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J Med Ethics 39:94-97 doi:10.1136/medethics-2012-100613
  • Clinical ethics
  • Paper

Documented consent process for implantable cardioverter-defibrillators and implications for end-of-life care in older adults

  1. Sally Rigler4
  1. 1Department of Internal Medicine, KU Medical Center, Kansas City, Kansas, USA
  2. 2Department of Internal Medicine, University of Kansas School of Medicine, Kansas City, Kansas, USA
  3. 3Department of History & Philosophy of Medicine, University of Kansas School of Medicine, Kansas City, Kansas, USA
  4. 4Department of Internal Medicine, University of Kansas School of Medicine, Kansas City, Kansas, USA
  1. Correspondence to Dr Sally Rigler, Department of Internal Medicine, University of Kansas School of Medicine, Kansas City, KS 66160, USA; srigler{at}kumc.edu
  • Received 1 March 2012
  • Revised 28 September 2012
  • Accepted 10 October 2012
  • Published Online First 8 November 2012

Abstract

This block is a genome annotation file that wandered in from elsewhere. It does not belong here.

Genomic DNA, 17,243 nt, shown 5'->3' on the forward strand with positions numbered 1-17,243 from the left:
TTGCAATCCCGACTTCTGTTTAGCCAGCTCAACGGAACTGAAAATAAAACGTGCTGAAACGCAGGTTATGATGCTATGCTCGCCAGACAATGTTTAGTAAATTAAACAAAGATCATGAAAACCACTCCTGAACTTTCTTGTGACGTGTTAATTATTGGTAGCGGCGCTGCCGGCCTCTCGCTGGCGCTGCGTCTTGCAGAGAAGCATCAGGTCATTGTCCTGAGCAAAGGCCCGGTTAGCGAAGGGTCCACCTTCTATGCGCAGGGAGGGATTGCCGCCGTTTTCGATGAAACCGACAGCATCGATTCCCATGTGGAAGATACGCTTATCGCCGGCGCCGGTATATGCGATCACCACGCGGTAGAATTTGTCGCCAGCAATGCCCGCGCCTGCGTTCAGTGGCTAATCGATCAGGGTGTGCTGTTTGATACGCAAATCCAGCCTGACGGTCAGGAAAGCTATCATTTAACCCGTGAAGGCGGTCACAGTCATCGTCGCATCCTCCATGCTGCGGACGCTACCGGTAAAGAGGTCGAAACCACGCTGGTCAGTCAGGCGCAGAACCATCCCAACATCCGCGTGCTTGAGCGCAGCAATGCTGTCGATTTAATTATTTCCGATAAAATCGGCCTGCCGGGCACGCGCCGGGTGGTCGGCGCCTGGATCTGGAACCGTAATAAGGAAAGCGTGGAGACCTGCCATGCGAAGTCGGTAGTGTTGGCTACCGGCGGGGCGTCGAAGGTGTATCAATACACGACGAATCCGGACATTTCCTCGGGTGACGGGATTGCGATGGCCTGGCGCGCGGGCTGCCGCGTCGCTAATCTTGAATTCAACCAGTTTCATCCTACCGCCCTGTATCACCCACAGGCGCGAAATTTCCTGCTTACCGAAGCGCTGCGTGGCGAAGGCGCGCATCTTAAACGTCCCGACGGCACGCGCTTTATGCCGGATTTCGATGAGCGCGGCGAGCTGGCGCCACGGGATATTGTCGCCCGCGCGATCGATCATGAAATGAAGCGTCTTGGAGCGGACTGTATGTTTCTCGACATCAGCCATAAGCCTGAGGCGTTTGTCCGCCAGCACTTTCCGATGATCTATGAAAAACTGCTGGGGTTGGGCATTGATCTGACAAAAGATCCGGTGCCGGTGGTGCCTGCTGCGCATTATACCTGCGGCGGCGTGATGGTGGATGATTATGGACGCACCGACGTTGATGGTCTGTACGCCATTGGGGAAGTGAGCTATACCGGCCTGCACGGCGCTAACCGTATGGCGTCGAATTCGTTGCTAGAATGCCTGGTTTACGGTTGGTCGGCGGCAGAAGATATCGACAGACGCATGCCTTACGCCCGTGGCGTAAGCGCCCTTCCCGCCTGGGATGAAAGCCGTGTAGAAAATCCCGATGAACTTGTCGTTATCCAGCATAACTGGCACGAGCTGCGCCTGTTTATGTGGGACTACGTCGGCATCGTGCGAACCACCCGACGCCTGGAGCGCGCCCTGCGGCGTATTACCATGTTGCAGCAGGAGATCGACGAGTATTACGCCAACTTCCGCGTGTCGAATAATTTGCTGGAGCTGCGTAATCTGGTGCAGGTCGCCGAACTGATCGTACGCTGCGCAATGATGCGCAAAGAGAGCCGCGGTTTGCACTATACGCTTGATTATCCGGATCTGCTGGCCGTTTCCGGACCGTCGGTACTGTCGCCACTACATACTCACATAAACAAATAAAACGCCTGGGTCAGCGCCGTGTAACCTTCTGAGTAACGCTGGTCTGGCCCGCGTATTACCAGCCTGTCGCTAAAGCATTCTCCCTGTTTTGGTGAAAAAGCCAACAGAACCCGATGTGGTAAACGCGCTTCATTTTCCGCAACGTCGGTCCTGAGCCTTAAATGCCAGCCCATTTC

Implantable cardioverter defibrillators (ICDs) reduce mortality in selected patients at risk for life-threatening heart arrhythmias, and their use is increasingly common. However, these devices also confer risk for delivery of unexpected painful shocks during the dying process, thus reducing the quality of palliative care at the end of life. This scenario can be avoided by ICD deactivation in appropriate circumstances but patients will remain unaware of this option if not informed about it. It is not known how often end-of-life implications are discussed with patients prior to ICD implantation, when focus is primarily on the short-term potential complications of the device placement procedure itself. We conducted a retrospective chart review to determine how often end-of-life implications were discussed with patients as part of the informed consent process. We evaluated consent forms and related other chart documentation for 91 patients (ranging from age 60 to 89 years) undergoing first-time ICD placement at a mid-western academic medical center from 2006-2008. Only one chart documented any discussion of end-of-life implications, in a case where the issue was raised by a patient who noted that quality of life was their main focus. Consent was provided by a health care surrogate in only four of the 91 cases. In conclusion, patients giving consent for ICD implantation may be uninformed about the device's potential future impact on end-of-life care, the dying process, and the option for device deactivation. Truly informed consent requires that both short- and long-term potential implications be reviewed with patients.